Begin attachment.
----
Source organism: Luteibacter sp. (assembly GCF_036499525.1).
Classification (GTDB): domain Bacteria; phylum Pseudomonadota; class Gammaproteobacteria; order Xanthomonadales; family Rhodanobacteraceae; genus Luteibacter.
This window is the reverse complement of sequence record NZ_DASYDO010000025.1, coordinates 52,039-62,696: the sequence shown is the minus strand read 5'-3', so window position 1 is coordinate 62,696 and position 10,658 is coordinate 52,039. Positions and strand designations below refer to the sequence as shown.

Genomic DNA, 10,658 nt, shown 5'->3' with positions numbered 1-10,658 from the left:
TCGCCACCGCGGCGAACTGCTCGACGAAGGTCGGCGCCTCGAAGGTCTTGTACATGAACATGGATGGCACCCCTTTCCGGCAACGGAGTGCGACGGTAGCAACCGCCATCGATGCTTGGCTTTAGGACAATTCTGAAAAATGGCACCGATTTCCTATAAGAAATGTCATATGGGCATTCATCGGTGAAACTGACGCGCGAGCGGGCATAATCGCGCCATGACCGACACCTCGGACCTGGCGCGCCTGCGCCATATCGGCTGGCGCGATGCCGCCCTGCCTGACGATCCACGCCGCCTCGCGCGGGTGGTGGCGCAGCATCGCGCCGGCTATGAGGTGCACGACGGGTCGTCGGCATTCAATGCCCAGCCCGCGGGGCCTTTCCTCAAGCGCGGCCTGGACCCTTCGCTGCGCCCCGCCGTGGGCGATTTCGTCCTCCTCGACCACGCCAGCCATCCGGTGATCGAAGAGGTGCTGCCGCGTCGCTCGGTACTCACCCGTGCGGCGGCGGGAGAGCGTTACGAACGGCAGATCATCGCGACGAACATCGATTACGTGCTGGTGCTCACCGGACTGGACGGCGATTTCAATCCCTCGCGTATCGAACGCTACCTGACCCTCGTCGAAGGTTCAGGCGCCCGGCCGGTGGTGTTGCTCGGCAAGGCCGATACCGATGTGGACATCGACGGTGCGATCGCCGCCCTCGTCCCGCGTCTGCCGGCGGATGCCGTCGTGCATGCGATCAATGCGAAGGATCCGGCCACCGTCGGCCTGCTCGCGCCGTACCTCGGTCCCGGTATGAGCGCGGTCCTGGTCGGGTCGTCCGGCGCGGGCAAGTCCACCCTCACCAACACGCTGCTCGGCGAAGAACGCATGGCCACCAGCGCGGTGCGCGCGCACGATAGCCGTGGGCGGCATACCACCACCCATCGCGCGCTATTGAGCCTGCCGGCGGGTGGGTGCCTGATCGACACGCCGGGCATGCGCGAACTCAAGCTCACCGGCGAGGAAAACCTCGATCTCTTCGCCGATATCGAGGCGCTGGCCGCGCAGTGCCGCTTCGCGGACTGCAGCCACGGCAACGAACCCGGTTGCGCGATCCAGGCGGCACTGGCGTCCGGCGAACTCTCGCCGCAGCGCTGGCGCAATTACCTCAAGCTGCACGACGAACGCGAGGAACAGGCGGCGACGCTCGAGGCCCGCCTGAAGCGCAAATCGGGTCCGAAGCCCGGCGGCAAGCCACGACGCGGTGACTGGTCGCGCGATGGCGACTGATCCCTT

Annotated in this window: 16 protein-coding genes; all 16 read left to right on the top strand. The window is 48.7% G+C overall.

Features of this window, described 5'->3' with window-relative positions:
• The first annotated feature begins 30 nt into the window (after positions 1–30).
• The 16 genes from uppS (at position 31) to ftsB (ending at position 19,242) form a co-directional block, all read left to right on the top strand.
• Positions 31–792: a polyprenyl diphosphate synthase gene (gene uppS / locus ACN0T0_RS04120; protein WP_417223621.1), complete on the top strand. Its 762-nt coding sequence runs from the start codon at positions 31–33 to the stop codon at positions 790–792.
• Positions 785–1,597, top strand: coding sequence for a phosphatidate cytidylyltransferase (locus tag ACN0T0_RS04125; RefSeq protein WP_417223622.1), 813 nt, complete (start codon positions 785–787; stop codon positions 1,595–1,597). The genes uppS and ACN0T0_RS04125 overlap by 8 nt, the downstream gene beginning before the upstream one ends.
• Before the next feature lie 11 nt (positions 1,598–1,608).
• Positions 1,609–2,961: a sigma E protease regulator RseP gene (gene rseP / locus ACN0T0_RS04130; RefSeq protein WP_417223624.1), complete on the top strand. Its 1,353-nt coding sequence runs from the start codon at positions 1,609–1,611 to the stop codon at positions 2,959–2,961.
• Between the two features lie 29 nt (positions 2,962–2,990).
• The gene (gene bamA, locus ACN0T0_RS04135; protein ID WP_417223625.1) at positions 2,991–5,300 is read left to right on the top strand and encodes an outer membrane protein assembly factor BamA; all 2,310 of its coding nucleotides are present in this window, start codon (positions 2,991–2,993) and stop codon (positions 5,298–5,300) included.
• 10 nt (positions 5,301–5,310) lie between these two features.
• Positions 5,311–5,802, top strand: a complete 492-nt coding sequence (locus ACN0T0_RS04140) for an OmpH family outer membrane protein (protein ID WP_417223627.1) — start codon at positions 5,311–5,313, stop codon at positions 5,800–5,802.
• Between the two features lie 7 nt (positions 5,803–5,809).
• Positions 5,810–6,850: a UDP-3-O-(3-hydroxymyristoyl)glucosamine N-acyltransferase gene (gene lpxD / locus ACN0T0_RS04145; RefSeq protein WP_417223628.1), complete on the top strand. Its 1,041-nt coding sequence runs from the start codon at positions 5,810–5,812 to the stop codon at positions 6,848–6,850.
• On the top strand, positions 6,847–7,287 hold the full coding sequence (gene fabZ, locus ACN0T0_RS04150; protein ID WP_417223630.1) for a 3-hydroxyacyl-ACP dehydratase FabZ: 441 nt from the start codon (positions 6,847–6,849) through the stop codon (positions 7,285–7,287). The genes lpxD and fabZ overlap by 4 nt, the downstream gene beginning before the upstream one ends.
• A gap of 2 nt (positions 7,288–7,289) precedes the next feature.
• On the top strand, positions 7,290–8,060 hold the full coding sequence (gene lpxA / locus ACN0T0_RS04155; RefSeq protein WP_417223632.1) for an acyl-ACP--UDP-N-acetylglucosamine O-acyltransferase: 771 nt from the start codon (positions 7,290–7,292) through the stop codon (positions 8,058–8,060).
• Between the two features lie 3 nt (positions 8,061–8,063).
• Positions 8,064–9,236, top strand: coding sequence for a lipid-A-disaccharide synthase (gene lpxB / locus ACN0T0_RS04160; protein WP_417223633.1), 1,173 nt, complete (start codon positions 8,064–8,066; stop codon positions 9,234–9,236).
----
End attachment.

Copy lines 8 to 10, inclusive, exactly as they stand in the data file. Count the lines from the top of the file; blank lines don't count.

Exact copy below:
• The first annotated feature begins 30 nt into the window (after positions 1–30).
• The 16 genes from uppS (at position 31) to ftsB (ending at position 19,242) form a co-directional block, all read left to right on the top strand.
• Positions 31–792: a polyprenyl diphosphate synthase gene (gene uppS / locus ACN0T0_RS04120; protein WP_417223621.1), complete on the top strand. Its 762-nt coding sequence runs from the start codon at positions 31–33 to the stop codon at positions 790–792.